Backing-up Apple Photos without relying (only) on iCloud

As a family we are all-in on Apple Photos… Our images are ‘magically there’ on phones, tablets and laptops. We share photo streams with family and make albums of important events. And whilst we mostly use iCloud to sync images, it’s reassuring to know they are all backed-up ’in the cloud’ too.

But I don’t trust Apple’s copy to be my only copy – we talked about this in detail on this week’s 361 Podcast.

Apple Photos Preferences

Until now that’s been simple to fix – I setup a ‘home’ Mac laptop to download every image at full-resolution and let Time Machine (to a Synology NAS with redundant drives) take care of the rest.

Since the birth of our son my wife and I take a lot of photos and – inevitably – the laptop ran out of space. An emergency clean-up helped, but it’s clear this will only be a short-term fix and the clogged disk slows-down other apps.

What I want is the ease of Apple Photos without leaving my files solely in Apple’s hands. Switching services is the nuclear option as the family has many years of familiarity with Apple – a change would be ‘unpopular’.

I considered and dismissed several options:

  1. Archive less important images somewhere else to keep the Apple Photos library a manageable size. This is a short-term option but requires frequent manual curation. Also, it doesn’t prevent the library of images we do want to keep available from becoming too big in future. A definite no.
  2. Upgrade the home Mac’s disk. I could fit a Terabyte disk to provide ‘enough’ photo and other-uses storage for the foreseeable future, but this is pricey if I want to maintain SSD speeds for other day-to-day use. Possible, but poor value for money.
  3. Add external storage to the home Mac. This is a cheaper and more flexible way to add storage – USB3 is fast enough to run a Photos library from now – although it would need to remain connected all the time. Quick and easy, but inconvenient and fragile.
  4. Use network storage to host the Photos library. Possible in theory, but too slow in practice – especially over WiFi. Not an option.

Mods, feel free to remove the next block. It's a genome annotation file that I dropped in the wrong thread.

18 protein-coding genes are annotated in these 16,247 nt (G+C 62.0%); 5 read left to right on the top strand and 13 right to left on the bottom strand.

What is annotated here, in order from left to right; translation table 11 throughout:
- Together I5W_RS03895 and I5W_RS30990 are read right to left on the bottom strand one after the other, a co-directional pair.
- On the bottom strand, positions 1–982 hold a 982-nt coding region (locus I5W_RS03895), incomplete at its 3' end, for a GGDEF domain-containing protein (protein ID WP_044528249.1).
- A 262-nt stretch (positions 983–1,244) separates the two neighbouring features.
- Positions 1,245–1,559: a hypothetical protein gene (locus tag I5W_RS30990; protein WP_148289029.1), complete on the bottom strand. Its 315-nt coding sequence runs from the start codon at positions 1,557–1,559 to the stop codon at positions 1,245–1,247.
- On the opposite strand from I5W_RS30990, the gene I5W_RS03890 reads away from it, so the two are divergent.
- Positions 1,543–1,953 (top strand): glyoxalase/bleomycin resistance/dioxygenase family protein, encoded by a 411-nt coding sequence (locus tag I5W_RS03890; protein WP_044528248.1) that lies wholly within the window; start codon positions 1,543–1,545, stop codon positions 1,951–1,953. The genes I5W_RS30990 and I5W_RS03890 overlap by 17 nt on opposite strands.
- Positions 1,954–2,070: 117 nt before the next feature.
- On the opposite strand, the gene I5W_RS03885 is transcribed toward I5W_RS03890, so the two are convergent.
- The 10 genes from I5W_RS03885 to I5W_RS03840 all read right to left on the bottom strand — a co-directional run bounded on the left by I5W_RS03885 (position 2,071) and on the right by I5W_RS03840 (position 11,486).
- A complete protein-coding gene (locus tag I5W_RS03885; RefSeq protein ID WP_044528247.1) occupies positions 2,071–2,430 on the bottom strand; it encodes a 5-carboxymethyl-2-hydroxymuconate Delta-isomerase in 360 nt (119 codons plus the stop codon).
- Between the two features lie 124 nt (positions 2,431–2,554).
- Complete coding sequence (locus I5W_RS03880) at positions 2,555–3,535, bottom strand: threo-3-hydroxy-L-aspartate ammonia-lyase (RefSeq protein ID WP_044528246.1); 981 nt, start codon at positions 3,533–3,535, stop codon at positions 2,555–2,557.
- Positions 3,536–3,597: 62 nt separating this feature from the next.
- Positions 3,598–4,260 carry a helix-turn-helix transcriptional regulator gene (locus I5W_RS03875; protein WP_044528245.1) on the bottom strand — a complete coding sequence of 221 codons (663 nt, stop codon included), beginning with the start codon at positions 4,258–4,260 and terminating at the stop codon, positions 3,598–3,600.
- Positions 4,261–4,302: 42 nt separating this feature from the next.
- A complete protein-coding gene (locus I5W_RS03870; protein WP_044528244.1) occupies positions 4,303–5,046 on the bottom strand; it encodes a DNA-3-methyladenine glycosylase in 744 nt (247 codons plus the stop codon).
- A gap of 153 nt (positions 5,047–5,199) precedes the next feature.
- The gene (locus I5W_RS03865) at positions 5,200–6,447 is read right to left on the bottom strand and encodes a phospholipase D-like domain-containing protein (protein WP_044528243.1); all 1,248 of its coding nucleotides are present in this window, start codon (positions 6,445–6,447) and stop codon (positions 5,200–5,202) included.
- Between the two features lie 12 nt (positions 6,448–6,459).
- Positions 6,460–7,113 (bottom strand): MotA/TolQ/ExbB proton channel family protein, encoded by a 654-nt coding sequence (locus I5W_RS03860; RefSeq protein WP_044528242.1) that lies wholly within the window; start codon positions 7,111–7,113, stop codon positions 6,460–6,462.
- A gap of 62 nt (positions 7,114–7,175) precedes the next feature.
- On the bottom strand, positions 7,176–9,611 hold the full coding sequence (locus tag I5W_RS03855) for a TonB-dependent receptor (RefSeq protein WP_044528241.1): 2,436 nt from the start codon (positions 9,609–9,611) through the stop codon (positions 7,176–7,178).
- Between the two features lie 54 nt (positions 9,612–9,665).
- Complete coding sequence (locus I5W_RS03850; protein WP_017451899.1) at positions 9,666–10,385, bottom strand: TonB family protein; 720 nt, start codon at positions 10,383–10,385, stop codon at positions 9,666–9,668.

For now, I’ve gone with a 5th option: a dedicated Mac ‘server’ for backups.

For about £55 per month (at current exchange rates) I rent a Mac Mini (i7 processor, 1TB internal storage and 16GB RAM) with 4TB external storage in a Las Vegas datacenter from MacMiniColo – a recent promotion provided this ‘more than I need’ spec at a bargain price. It’s always on with data-centre quality power and networking and an engineer will replace it for me if it breaks.

I considered a similar approach with a virtual Windows server and iCloud for Windows. In theory this would offer a similar capability on a cheaper machine, but reports of unreliability of syncing and Photo Stream out me off for now. I may revisit it in future.

So far, this is working well:

  • Remote desktop access feels as fast as a local machine even over 4G from an iPad (Screens is an excellent app for this).
  • Storage is sufficient for all our Apple Photos need in the foreseeable future.
  • Time Machine takes frequent versioned backups.
  • Large imports / exports no longer take our home Mac out of use.
  • I don’t worry about accidental damage or (unfortunately frequent for us) power cuts at home.
  • I can install other backup services – I’m backing up our other important data direct from our home NAS and am also testing image sync to both Google Photos and Amazon Drive.

I’ve read posts from people doing similar things who go-on to run their websites and mail servers from the same device. I’ve decided against that for now and locked-down the services / ways to access as much as possible to keep my data secure. For now I sync only data I’d be happy to have in any other cloud service to keep the admin manageable.

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